Comparison of 1 and 2-hand price increases over the past 10 years
Mar 17, 2023
By   shicheng
  • City News
  • 1 handed houses
  • 2 handed houses
  • house price increase
Abstract: Generally speaking, if it is a pure investment, then 1-hand price increase is higher, the disadvantage is that it needs time to wait for the melon to ripen; if it is mainly for owner-occupation, then 2-hand does not need to wait, but the price increase is more limited.

Data is the most objective, Rhubarb extracted the past 10 years of 1-hand compared to 2-hand house price data, the price increase of 1-hand is 141%, 2-hand price increase is 25%.


February 2013 ~ February 2023, 1 ring CCR, 1-hand average increase of 91%, 2-hand average increase of 22%


Feb 2013 ~ Feb 2023, 2 ring RCR, 1 lot average increase of 67%, 2 lot average increase of 10%.


February 2013 ~ February 2023, 3 ring OCR, 1 lot average increase of 87%, 2 lots average increase of 33%.


In general, regardless of the area, the increase of 1 lot is generally much higher, but this can not be achieved by holding 1 lot for 10 years without moving. 1 lot has a bonus period of about 3~4 years, from the opening to the handover price will have a certain increase (about 15~30%), after the handover price will level off, after that, if you want to continue to grow, you need to keep replacing to reach it.


Generally speaking, the unit price of 1 lot in the same period is 30% higher than the surrounding 2 lots, it seems to be more cost-effective to buy 2 lots. Those who have bought houses should have the experience, why buy the unit price of cheap 2 lots does not rise, but the expensive 1 lot is rising higher and higher, what is the underlying logic?


The 1 hand buy is the first hand price, all buyers' holding costs are similar, the chips are concentrated, there is a consensus to sell at a premium, easy to form a synergy and monopolize the market.


At the same time, there is only one seller, the developer, who will help raise the price. The developer's sales strategy is usually to lowball the inventory upfront to meet the minimum sales target for bank financing, and then raise the price later to protect profits. Generally speaking, 1-hand properties have a plateau period of 2-3 years, after which prices will "spike" within 6 months to 1 year of delivery, and many owners will choose to change hands during this time.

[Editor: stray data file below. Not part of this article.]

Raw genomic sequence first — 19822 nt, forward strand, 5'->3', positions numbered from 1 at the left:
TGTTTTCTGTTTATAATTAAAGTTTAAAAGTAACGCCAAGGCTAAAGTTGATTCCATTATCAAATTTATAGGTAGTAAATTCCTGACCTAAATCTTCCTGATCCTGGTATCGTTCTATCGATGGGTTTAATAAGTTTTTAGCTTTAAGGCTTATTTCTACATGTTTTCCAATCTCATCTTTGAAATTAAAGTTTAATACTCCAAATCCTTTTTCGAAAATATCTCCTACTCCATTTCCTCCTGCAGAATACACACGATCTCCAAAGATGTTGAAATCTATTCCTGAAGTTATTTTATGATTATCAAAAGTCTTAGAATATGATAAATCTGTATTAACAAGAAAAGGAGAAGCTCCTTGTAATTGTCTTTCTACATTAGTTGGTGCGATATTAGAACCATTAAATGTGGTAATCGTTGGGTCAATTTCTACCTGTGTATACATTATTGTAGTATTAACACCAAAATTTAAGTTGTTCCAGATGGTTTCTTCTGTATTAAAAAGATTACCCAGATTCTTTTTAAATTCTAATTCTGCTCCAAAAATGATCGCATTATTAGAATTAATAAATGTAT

The 2nd hand buy is the second hand price, the meat has been eaten by the first owner, take over the plate is to drink soup. Then some friends ask, why is 2-hand only soup, I also want to eat meat! This is a matter of chip distribution. In the same project, there are 1-hand owners and 2-hand owners. 2-hand owners buy at a premium and if they want to sell at a higher price, they are easily suppressed by 1-hand owners.


It is like buying Apple shares, let's say the cost of a 1-hand buyer is $100 and the cost of a 2-hand buyer is $130. Making the same $30, the 1-hand buyer only has to sell for $130 and the 2-hand buyer has to sell for $160, so naturally there will be pressure not to sell. Unless the 2nd lot buyer can contact all the 1st lot buyers and sell for $160, which is not possible in reality.


However, this is not to say that all 1-handed buyers can make money if they don't have a brain. The key to getting the most value out of a first-hand investment is product strength, entry price, and leverage, all of which are essential. The following examples review the price performance of several star properties in the past.


Example 1: JadeScape


JadeScape Shun Fu Hin, the price rose from an average opening price of 1665 psf to 2106 psf in February 2023, an increase of 26.5%, with a loan of 75%, or 4 times leverage, and a capital gain of 106%. (Subject to deduction of loan interest and other miscellaneous charges, but not much). 106% rise over 4 years gives a compound annual return of 19.8%.


Example 2: Stirling Residence


Stirling Residence, price rose from an average opening price of 1764 psf to 2174 in February 2023, an increase of 23.2%, on a 75% loan, or 4x leverage, for a 92.8% profit on principal. (Subject to deduction of interest on the loan and other miscellaneous charges, but not much). 92.8% rise over 4 years gives a compound annual return of 17.8%.


Example 3: Tre Ver


Tre Ver, price rose from an average opening price of 1546 psf to 1887 in February 2023, an increase of 22% on a loan of 75%, or 4 times leverage, for a profit of 88% on the principal. (Loan interest and other miscellaneous charges are deducted, but not by much.) The 88% increase over 4 years represents a compound annual return of 17.1%.


This shows that investing in a quality 1-hand property is, in essence, like buying a big blue chip, which can earn a compound return of around 15-20% per year. The difference is that this big blue chip has a large amount of capital and is less liquid, avoiding the risk of blind manipulation and forcing it to sit still for 4 years and wait for the flowers to blossom.